By choosing to educate outside of mainstream institutions, homeschoolers are often criticized for undertaking a specific agenda with political and cultural repercussions. A common framework has been used to describe homeschoolers as either ideologically-driven or pedagogically-driven, where homeschooling families are often characterized by these specific categories (see Van Galen, 1987; Stevens, 2009). In this way, terms such as “Christian fundamentalists,” “Holt-ian supporters,” “cyber schoolers,” “unschoolers,” “school-at-home parents,” “Afrocentrists,” “secularized homeschoolers,” and “self-directed homeschoolers,” are commonly used to encapsulate and make claims about a homeschooling group’s practices and role in society. However, as was the case among the Black homeschooling families of my research, the categorical lines used to define homeschoolers are often quite blurry in actuality.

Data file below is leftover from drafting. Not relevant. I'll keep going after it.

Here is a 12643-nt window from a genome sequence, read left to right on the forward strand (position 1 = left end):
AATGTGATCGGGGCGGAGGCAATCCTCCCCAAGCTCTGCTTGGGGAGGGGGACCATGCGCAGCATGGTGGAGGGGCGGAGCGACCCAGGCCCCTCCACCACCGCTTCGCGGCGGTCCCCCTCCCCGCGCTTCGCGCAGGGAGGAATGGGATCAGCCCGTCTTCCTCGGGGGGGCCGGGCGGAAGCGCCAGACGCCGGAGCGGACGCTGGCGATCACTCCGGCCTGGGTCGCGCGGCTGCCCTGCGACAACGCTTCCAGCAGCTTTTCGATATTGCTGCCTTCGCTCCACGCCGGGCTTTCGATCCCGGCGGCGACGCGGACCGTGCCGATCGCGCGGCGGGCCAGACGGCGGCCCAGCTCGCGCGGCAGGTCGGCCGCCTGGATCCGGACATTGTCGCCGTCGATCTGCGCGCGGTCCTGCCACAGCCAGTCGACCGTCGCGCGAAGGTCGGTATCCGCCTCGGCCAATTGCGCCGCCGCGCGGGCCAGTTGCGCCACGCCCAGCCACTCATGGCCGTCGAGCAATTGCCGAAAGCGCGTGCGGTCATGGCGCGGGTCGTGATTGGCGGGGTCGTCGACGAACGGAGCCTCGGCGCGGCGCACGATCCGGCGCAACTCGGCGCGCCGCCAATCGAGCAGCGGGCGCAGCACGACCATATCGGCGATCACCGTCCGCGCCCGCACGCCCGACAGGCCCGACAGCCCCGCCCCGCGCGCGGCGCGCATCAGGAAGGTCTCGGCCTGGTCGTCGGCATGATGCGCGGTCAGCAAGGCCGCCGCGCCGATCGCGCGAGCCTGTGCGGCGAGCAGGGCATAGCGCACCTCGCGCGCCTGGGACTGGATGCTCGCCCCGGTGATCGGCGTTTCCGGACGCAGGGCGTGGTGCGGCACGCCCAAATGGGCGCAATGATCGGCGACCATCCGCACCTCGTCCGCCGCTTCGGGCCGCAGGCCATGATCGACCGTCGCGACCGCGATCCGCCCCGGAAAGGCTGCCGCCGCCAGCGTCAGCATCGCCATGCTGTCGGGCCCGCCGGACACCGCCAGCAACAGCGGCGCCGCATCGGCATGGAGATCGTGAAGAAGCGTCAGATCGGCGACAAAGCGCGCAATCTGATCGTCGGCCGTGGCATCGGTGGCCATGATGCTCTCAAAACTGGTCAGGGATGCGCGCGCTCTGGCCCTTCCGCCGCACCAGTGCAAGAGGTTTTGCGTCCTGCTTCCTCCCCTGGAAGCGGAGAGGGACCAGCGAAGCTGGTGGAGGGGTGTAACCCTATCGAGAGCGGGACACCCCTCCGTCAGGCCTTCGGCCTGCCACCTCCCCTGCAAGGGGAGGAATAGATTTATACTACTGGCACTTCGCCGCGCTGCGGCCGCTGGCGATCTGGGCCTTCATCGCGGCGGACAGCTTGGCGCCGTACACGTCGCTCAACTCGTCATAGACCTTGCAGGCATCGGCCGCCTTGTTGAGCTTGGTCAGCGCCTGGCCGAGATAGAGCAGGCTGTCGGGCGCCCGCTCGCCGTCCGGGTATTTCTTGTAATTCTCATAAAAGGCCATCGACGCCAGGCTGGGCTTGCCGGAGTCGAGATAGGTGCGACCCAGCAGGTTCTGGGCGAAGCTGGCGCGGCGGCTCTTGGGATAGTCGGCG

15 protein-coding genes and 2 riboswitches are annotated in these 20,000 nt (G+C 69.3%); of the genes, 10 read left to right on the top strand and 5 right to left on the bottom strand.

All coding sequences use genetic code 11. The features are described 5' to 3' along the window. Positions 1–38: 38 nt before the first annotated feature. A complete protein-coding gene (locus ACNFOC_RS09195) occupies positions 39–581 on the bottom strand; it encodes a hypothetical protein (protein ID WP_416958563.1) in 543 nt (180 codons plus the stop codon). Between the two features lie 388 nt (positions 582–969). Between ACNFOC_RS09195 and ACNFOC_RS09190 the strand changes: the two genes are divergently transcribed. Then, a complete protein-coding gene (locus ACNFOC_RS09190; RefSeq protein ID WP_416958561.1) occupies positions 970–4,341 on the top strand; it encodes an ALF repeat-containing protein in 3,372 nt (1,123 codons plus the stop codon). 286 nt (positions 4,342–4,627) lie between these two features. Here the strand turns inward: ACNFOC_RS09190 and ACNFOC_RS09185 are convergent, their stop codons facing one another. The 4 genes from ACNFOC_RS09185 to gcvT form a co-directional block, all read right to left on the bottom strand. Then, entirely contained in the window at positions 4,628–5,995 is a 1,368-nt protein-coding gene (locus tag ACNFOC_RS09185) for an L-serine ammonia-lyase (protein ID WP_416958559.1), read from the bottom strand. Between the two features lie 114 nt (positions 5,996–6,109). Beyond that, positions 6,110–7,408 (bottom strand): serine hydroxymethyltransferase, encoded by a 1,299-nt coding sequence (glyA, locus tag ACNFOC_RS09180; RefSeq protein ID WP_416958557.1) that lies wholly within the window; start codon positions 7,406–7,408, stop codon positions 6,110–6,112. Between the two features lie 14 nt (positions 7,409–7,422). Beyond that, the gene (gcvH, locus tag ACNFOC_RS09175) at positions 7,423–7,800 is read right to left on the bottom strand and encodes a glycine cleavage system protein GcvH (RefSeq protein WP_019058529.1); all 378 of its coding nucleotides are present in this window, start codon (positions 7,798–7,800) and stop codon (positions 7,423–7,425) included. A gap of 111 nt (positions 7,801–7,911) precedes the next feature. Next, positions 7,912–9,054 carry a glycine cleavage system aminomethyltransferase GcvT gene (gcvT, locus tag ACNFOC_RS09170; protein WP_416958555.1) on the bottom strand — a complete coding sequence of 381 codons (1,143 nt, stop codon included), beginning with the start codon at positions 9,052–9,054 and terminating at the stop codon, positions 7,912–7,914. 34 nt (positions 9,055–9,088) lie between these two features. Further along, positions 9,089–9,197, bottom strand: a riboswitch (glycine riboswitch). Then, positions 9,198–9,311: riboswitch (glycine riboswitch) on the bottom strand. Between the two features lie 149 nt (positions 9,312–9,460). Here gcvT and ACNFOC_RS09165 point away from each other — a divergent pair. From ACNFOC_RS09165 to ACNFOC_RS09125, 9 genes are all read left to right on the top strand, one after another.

Black homeschooling families often transcend the boundaries of their “homes” by making frequent use of public spaces and resources, and engaging in friendships and collaborations with public school families. Beyond these more obvious forms of boundary-crossing, families in this study frame homeschooling in ways that transcend the private realm as depicted in much homeschooling scholarship. Embedded within critiques of homeschooling and pro-homeschooling scholarship alike are portrayals of “public” and “private” as self-contained spheres. While critics and supporters disagree on the educational merits and political implications of homeschooling, they mobilize a shared discourse that defines homeschooling in opposition to brick-and-mortar schooling. In this discourse, the “private” realm of homeschooling sits in opposition to the “public” realm of schooling, as each stems from different ideologies, serve different purposes, and function as two entirely different cultural processes. But the findings from my research with Black homeschoolers stretch these normative boundaries. Many Black homeschoolers’ attitudes, efforts, and “on-the-ground” experiences align Black homeschooling with the political and cultural processes of grassroot educational reform rather than the private education movement. I argue that continued reliance upon these tropes of homeschooling-as-private – whether to bolster one’s pro-homeschooling agenda, or to critique homeschooling as dangerous to U.S. society – perpetuates a problematic characterization of homeschooling and its cultural significance.